The Easter story: the creative potential of harm

My friend, Dennis Manning, and I had a conversation on Monday evening about how to tell the Easter story to children. It is tempting to leap right over the hard stuff and land directly on hallelujahs, the Easter Bunny and chocolate eggs. How do you tell kids that Jesus died?

But the hallelujahs without the hard stuff is only half the story.

The Easter story touches so many people so deeply because it inspires us to wait for glory after grief. In our darkest hour it gives us hope that we will overcome our shadows. We have to find a way to tell kids that the good guy finished last, and that out of harm we are growing new good. 

Our conversation put me in mind of one of Dennis’s poems: “Why the North Wind Blows.” His beautiful poem reminds me that, when the North Wind blows it doesn’t mean harm; it is just being true to its nature. When a tree—beautiful and perfect and majestic—falls under the force of the wind, it remains beautiful and perfect and majestic but in an adventurous new way.

If you celebrate Easter this year, or if there is a North Wind blowing over trees in your life, wait for signs of the good growing out of the harm.

Why the North Wind Blows

© 2012 Dennis Manning

I once saw a tree blown over by a strong North

But amazingly it did not stop . . .

On its side, some of the branches became roots,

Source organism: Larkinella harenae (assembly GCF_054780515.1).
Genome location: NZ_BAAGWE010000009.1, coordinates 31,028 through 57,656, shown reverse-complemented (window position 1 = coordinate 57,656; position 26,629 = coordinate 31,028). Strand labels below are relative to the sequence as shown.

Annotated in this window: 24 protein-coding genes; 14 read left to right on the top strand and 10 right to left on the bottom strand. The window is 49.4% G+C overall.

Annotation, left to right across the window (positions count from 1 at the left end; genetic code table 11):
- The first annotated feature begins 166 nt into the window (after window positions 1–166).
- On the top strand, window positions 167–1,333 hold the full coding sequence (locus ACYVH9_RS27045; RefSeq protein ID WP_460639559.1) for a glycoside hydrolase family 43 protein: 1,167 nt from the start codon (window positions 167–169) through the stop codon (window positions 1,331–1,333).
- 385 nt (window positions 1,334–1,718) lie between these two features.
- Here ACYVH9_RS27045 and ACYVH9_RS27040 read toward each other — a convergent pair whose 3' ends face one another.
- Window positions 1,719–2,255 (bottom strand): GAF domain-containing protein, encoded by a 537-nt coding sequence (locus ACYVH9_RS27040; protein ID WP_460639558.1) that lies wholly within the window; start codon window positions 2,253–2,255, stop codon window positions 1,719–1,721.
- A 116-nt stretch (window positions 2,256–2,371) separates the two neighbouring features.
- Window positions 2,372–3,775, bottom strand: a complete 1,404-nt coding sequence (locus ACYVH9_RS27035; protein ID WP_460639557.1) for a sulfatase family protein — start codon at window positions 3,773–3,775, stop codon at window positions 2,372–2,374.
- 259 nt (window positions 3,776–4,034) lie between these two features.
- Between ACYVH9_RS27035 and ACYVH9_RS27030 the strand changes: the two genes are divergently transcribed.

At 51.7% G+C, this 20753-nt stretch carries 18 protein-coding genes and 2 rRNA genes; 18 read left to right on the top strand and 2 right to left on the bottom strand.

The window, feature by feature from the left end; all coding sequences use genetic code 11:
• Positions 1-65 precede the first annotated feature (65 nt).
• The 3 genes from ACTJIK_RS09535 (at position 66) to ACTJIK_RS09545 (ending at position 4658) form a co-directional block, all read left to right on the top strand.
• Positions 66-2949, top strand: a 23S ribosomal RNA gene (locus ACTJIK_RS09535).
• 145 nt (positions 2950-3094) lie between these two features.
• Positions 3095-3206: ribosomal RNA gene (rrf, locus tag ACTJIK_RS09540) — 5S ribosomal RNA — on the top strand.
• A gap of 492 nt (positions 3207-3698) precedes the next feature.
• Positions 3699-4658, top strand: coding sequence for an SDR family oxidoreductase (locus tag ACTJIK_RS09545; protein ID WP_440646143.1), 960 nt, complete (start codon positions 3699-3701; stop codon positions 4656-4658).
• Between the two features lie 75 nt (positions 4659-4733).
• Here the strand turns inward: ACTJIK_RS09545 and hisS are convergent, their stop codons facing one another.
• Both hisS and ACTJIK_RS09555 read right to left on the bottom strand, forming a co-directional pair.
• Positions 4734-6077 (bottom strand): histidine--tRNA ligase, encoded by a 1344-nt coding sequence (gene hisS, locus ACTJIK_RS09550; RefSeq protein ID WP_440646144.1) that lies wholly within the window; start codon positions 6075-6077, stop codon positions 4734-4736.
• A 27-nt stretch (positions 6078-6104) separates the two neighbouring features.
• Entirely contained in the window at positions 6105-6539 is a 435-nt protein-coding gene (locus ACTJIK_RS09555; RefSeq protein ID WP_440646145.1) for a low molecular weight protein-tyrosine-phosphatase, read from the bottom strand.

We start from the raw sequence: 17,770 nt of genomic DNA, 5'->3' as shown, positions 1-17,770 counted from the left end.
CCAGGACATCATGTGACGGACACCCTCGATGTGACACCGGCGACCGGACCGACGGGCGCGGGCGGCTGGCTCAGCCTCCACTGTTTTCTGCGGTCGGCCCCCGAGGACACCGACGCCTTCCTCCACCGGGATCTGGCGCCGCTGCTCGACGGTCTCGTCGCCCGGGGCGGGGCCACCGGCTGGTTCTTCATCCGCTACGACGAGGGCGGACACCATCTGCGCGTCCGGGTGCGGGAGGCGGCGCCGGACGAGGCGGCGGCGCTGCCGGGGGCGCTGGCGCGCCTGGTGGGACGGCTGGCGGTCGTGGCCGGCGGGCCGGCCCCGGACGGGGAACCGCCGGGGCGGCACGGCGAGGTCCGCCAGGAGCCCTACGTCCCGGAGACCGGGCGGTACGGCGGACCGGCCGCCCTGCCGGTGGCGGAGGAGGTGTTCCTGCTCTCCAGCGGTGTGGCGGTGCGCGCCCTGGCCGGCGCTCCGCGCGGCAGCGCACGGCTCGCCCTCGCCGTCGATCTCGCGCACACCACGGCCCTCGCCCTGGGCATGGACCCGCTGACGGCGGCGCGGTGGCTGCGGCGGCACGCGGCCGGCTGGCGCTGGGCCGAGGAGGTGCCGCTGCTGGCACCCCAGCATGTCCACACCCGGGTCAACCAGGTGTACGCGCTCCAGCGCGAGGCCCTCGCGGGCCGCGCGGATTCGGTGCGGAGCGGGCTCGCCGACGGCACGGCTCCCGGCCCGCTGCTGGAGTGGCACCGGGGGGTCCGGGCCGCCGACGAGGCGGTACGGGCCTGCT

and some of the roots became branches.

Each taking strange,
and beautiful paths . . .

Still growing.

Double rooted, double branched,
the tree grew like no other.
Twice as grounded.
Twice as adventurous.

In the position the tree grew,
with branch-roots here
and root-branches there.
Expansion and exploration everywhere.
It was a much easier tree for anyone to climb and
play in . . .

And so they did.

As the wind-blown tree realized it was a playground
for children of all ages,
it filled with pride,
and an inner beauty that had no choice but to
expose itself to the world.

As such, all its branches,
branch-roots and root-branches,
soared and bloomed above and below the other
trees of the forest.

And so to this day,
with excitement,
uncertainty and joy,
all the trees of the forest await the North Wind,
and all the power,
and creative potential that it brings.

© 2012 Dennis Manning

7 thoughts on “The Easter story: the creative potential of harm

  1. Karen

    Hi Arlene,
    Last week the kindergartens read the Easter story. During lent we have been filling a ‘kindness bucket’ ( from the story ‘ How full is your bucket – for kids’ by Tom Rath). The children write the names of people we see being kind on a piece of paper and place it in the bucket. We are getting ready for Easter by noticing and making visible kind hearts doing kind deeds. In reading the Easter story we had a lot of questions about how such a sad thing could happen to Jesus and how others could be so unkind. We talked about how sometimes we empty others buckets through fear and not feeling loved. The children noticed how Jesus tried to be kind all along the way. Some people didn’t notice, but He did it anyway. The kindergartens were happy that Jesus got to be alive again, even if they didn’t understand it all. They got the important message about love, the sharing of it and that it doesn’t die.


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